May 15, 2021

How Important Is Finding Your Retirement Passion?

I read something a while ago that has stuck with me. It was a piece of advice that seems counter-intuitive to common wisdom. But, as I thought about how life unfolds, it made sense: spending time and energy focused on looking for the next great passion or overriding interest might not be the best approach.


Let me explain.




There is no doubt that a passion or hobby that is meaningful to you is one of the keys to a satisfying retirement. Just filling time will not keep you happy for long. So, why might searching for those things that inspire and motivate you be a waste of time? Because it may mean you miss so many other experiences that will enrich your retirement. 

If you spend all your time searching for that perfect passion, or the one activity that will define you, are you missing the fact that all we really have is today, right now? (see the post on meditation!). Are you bypassing experiences or something that might be fun or memorable but you think isn't really part of your passion search? Or, how do you know something that strikes you today as fun or a momentary pleasure may not open the door to a whole new avenue for you to explore?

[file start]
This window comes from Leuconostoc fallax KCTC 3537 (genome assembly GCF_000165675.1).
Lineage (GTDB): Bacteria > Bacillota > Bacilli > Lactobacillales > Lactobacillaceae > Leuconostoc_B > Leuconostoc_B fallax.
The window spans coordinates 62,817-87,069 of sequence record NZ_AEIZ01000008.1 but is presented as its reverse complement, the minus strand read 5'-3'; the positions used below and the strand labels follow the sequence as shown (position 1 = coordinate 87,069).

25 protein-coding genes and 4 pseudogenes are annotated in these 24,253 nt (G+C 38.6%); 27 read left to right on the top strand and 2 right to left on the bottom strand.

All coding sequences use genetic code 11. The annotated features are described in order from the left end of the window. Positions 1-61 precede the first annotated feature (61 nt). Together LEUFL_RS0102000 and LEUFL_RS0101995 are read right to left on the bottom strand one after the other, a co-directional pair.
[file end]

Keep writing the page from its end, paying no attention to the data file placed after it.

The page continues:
Examples? OK, let's say you play the piano for fun. You can follow a melody or handle the most important chords, with either hand, enough to have fun but that is about it.

Then, one day you find yourself playing a melody, with harmony and varying tempos just because they sound good together. You work at it a bit and realize you have just composed a new piece of music.

Suddenly, you realize you have an ear for making new music; melodies are popping into your head. You have stumbled onto a passion for creating music that never would have happened if you hadn't started playing the piano just for fun.

How about the last time you volunteered to tutor a youngster after school. You find you enjoy watching him or her light up when they finally understand that math problem or importance of a historical fact. They get excited because they can read a page in a book without help.